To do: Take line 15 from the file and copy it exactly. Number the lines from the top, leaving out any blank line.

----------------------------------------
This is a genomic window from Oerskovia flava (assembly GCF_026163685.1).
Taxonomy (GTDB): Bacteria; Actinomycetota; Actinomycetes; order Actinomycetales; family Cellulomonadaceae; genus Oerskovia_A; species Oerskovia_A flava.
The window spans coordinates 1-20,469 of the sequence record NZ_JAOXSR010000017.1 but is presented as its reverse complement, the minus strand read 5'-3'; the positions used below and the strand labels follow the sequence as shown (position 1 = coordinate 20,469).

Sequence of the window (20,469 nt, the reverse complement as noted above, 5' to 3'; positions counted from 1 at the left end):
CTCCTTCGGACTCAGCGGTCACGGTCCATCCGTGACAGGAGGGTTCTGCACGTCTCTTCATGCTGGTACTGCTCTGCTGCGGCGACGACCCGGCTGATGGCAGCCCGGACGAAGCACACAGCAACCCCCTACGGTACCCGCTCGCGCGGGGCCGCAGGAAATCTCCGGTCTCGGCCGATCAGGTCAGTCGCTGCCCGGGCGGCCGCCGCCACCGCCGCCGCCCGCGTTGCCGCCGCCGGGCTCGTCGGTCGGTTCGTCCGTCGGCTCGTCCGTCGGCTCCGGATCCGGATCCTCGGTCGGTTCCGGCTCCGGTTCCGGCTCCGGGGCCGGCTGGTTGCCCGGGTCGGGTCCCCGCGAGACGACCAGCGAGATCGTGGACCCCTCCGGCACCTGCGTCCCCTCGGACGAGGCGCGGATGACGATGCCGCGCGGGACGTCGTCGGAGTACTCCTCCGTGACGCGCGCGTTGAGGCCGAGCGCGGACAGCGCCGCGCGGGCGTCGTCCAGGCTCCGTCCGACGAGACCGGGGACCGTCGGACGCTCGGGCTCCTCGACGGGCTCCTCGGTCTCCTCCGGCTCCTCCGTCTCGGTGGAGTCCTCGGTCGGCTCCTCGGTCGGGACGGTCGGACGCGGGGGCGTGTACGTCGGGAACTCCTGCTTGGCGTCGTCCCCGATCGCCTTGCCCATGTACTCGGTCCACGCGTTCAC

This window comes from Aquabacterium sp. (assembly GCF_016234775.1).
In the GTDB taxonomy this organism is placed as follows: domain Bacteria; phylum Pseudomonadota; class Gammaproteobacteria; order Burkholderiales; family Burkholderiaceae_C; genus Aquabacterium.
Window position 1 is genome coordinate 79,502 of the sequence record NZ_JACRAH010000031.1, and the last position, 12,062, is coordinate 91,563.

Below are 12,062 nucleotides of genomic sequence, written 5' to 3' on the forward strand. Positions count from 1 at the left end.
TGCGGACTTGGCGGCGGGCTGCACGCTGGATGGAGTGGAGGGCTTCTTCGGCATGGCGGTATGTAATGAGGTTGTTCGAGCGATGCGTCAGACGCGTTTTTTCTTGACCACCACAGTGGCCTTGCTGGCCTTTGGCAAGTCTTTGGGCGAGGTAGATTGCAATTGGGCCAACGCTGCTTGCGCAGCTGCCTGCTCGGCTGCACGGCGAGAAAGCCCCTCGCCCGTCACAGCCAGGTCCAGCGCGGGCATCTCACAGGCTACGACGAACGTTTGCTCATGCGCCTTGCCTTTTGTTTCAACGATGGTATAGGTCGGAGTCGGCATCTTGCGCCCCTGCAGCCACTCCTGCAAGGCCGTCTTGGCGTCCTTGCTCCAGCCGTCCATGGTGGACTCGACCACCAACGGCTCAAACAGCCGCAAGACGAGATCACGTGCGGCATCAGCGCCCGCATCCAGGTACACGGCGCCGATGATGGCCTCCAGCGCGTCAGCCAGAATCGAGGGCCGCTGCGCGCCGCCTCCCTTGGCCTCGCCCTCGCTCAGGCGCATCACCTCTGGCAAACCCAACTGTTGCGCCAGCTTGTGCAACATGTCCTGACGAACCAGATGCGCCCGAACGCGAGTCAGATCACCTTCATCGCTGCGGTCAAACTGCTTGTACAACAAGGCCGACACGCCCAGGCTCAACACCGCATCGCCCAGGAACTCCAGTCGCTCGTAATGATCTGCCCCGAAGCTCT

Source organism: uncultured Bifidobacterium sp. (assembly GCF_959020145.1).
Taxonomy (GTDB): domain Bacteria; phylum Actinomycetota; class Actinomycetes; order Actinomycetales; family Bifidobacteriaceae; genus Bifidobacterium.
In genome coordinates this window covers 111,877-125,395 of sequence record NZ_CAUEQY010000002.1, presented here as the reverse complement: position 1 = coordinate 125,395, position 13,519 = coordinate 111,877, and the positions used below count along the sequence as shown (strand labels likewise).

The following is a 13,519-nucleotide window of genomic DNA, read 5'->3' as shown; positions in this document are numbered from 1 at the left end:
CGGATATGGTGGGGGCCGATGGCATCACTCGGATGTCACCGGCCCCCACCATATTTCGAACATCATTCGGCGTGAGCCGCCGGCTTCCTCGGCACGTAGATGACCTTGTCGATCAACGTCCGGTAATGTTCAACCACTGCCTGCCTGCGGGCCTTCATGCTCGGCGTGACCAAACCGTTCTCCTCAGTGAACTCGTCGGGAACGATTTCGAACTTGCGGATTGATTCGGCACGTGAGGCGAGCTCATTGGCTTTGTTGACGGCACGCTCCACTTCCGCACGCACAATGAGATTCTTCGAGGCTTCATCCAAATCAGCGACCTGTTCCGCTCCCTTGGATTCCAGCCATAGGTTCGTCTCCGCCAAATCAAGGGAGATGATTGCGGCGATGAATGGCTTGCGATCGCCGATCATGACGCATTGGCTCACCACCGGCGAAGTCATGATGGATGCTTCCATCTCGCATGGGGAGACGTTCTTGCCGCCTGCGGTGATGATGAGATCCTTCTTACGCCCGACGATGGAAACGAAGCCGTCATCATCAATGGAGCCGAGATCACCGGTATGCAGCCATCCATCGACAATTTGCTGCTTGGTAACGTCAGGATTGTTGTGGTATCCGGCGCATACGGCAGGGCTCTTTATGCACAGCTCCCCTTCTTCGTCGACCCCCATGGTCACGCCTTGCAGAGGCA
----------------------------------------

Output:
CGGATATGGTGGGGGCCGATGGCATCACTCGGATGTCACCGGCCCCCACCATATTTCGAACATCATTCGGCGTGAGCCGCCGGCTTCCTCGGCACGTAGATGACCTTGTCGATCAACGTCCGGTAATGTTCAACCACTGCCTGCCTGCGGGCCTTCATGCTCGGCGTGACCAAACCGTTCTCCTCAGTGAACTCGTCGGGAACGATTTCGAACTTGCGGATTGATTCGGCACGTGAGGCGAGCTCATTGGCTTTGTTGACGGCACGCTCCACTTCCGCACGCACAATGAGATTCTTCGAGGCTTCATCCAAATCAGCGACCTGTTCCGCTCCCTTGGATTCCAGCCATAGGTTCGTCTCCGCCAAATCAAGGGAGATGATTGCGGCGATGAATGGCTTGCGATCGCCGATCATGACGCATTGGCTCACCACCGGCGAAGTCATGATGGATGCTTCCATCTCGCATGGGGAGACGTTCTTGCCGCCTGCGGTGATGATGAGATCCTTCTTACGCCCGACGATGGAAACGAAGCCGTCATCATCAATGGAGCCGAGATCACCGGTATGCAGCCATCCATCGACAATTTGCTGCTTGGTAACGTCAGGATTGTTGTGGTATCCGGCGCATACGGCAGGGCTCTTTATGCACAGCTCCCCTTCTTCGTCGACCCCCATGGTCACGCCTTGCAGAGGCA